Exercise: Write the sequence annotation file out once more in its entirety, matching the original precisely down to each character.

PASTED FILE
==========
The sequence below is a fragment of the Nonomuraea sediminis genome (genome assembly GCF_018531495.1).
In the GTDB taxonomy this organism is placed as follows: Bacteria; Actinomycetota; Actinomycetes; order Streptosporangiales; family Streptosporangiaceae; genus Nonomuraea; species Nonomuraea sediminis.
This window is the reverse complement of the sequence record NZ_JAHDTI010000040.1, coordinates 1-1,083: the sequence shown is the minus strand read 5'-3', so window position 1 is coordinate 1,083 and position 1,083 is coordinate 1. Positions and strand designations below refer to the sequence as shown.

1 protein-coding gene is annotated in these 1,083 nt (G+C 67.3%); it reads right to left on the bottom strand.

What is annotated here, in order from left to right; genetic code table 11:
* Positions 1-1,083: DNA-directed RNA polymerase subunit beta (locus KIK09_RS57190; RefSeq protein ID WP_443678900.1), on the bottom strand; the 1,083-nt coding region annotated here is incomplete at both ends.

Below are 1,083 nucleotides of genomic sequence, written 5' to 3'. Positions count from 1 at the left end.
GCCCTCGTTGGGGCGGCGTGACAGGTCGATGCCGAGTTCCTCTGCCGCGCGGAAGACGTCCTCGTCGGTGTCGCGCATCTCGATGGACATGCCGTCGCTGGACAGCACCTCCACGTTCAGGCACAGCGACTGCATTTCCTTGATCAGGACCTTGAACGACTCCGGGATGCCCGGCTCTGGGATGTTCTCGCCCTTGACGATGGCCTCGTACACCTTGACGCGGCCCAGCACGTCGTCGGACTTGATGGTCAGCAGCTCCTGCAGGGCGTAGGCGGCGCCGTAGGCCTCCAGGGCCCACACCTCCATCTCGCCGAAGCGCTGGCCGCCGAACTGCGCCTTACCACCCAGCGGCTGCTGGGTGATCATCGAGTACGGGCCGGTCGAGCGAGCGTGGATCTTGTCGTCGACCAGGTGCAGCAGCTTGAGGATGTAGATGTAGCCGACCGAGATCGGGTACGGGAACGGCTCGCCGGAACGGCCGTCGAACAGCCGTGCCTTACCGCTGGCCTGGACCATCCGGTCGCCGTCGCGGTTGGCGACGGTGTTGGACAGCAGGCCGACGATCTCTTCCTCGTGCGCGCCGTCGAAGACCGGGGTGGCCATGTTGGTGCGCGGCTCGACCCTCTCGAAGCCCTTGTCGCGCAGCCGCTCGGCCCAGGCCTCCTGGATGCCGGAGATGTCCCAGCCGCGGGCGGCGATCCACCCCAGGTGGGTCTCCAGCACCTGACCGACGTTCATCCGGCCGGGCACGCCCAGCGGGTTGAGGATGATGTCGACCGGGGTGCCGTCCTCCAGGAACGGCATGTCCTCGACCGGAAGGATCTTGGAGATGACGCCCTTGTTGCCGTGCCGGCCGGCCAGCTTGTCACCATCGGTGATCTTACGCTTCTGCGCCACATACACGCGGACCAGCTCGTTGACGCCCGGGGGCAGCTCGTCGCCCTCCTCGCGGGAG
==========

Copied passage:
The sequence below is a fragment of the Nonomuraea sediminis genome (genome assembly GCF_018531495.1).
In the GTDB taxonomy this organism is placed as follows: Bacteria; Actinomycetota; Actinomycetes; order Streptosporangiales; family Streptosporangiaceae; genus Nonomuraea; species Nonomuraea sediminis.
This window is the reverse complement of the sequence record NZ_JAHDTI010000040.1, coordinates 1-1,083: the sequence shown is the minus strand read 5'-3', so window position 1 is coordinate 1,083 and position 1,083 is coordinate 1. Positions and strand designations below refer to the sequence as shown.

1 protein-coding gene is annotated in these 1,083 nt (G+C 67.3%); it reads right to left on the bottom strand.

What is annotated here, in order from left to right; genetic code table 11:
* Positions 1-1,083: DNA-directed RNA polymerase subunit beta (locus KIK09_RS57190; RefSeq protein ID WP_443678900.1), on the bottom strand; the 1,083-nt coding region annotated here is incomplete at both ends.

Below are 1,083 nucleotides of genomic sequence, written 5' to 3'. Positions count from 1 at the left end.
GCCCTCGTTGGGGCGGCGTGACAGGTCGATGCCGAGTTCCTCTGCCGCGCGGAAGACGTCCTCGTCGGTGTCGCGCATCTCGATGGACATGCCGTCGCTGGACAGCACCTCCACGTTCAGGCACAGCGACTGCATTTCCTTGATCAGGACCTTGAACGACTCCGGGATGCCCGGCTCTGGGATGTTCTCGCCCTTGACGATGGCCTCGTACACCTTGACGCGGCCCAGCACGTCGTCGGACTTGATGGTCAGCAGCTCCTGCAGGGCGTAGGCGGCGCCGTAGGCCTCCAGGGCCCACACCTCCATCTCGCCGAAGCGCTGGCCGCCGAACTGCGCCTTACCACCCAGCGGCTGCTGGGTGATCATCGAGTACGGGCCGGTCGAGCGAGCGTGGATCTTGTCGTCGACCAGGTGCAGCAGCTTGAGGATGTAGATGTAGCCGACCGAGATCGGGTACGGGAACGGCTCGCCGGAACGGCCGTCGAACAGCCGTGCCTTACCGCTGGCCTGGACCATCCGGTCGCCGTCGCGGTTGGCGACGGTGTTGGACAGCAGGCCGACGATCTCTTCCTCGTGCGCGCCGTCGAAGACCGGGGTGGCCATGTTGGTGCGCGGCTCGACCCTCTCGAAGCCCTTGTCGCGCAGCCGCTCGGCCCAGGCCTCCTGGATGCCGGAGATGTCCCAGCCGCGGGCGGCGATCCACCCCAGGTGGGTCTCCAGCACCTGACCGACGTTCATCCGGCCGGGCACGCCCAGCGGGTTGAGGATGATGTCGACCGGGGTGCCGTCCTCCAGGAACGGCATGTCCTCGACCGGAAGGATCTTGGAGATGACGCCCTTGTTGCCGTGCCGGCCGGCCAGCTTGTCACCATCGGTGATCTTACGCTTCTGCGCCACATACACGCGGACCAGCTCGTTGACGCCCGGGGGCAGCTCGTCGCCCTCCTCGCGGGAG